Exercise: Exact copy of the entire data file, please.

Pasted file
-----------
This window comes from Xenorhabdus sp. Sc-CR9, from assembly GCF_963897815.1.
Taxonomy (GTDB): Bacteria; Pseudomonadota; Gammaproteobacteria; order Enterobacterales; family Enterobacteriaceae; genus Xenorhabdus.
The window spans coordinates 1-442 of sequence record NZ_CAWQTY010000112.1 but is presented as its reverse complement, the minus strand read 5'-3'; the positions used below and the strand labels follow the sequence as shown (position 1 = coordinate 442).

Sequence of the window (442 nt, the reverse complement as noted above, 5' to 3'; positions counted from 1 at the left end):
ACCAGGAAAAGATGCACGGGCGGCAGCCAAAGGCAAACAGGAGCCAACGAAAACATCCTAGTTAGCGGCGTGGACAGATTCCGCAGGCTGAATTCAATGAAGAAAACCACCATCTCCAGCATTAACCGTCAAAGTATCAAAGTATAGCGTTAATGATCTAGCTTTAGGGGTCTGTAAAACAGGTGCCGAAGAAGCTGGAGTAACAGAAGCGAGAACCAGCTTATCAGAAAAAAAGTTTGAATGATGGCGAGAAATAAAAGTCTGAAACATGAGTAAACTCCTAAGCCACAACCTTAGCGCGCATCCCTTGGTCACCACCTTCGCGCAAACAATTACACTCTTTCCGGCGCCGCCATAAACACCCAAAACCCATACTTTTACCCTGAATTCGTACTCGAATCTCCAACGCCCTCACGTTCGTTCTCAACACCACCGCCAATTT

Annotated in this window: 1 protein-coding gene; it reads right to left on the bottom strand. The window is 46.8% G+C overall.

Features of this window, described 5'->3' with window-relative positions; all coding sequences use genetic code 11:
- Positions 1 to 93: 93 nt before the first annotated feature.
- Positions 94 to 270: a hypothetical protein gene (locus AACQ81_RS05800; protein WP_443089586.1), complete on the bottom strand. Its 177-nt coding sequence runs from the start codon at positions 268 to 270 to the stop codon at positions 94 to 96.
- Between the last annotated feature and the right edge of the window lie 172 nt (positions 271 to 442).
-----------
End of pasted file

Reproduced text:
This window comes from Xenorhabdus sp. Sc-CR9, from assembly GCF_963897815.1.
Taxonomy (GTDB): Bacteria; Pseudomonadota; Gammaproteobacteria; order Enterobacterales; family Enterobacteriaceae; genus Xenorhabdus.
The window spans coordinates 1-442 of sequence record NZ_CAWQTY010000112.1 but is presented as its reverse complement, the minus strand read 5'-3'; the positions used below and the strand labels follow the sequence as shown (position 1 = coordinate 442).

Sequence of the window (442 nt, the reverse complement as noted above, 5' to 3'; positions counted from 1 at the left end):
ACCAGGAAAAGATGCACGGGCGGCAGCCAAAGGCAAACAGGAGCCAACGAAAACATCCTAGTTAGCGGCGTGGACAGATTCCGCAGGCTGAATTCAATGAAGAAAACCACCATCTCCAGCATTAACCGTCAAAGTATCAAAGTATAGCGTTAATGATCTAGCTTTAGGGGTCTGTAAAACAGGTGCCGAAGAAGCTGGAGTAACAGAAGCGAGAACCAGCTTATCAGAAAAAAAGTTTGAATGATGGCGAGAAATAAAAGTCTGAAACATGAGTAAACTCCTAAGCCACAACCTTAGCGCGCATCCCTTGGTCACCACCTTCGCGCAAACAATTACACTCTTTCCGGCGCCGCCATAAACACCCAAAACCCATACTTTTACCCTGAATTCGTACTCGAATCTCCAACGCCCTCACGTTCGTTCTCAACACCACCGCCAATTT

Annotated in this window: 1 protein-coding gene; it reads right to left on the bottom strand. The window is 46.8% G+C overall.

Features of this window, described 5'->3' with window-relative positions; all coding sequences use genetic code 11:
- Positions 1 to 93: 93 nt before the first annotated feature.
- Positions 94 to 270: a hypothetical protein gene (locus AACQ81_RS05800; protein WP_443089586.1), complete on the bottom strand. Its 177-nt coding sequence runs from the start codon at positions 268 to 270 to the stop codon at positions 94 to 96.
- Between the last annotated feature and the right edge of the window lie 172 nt (positions 271 to 442).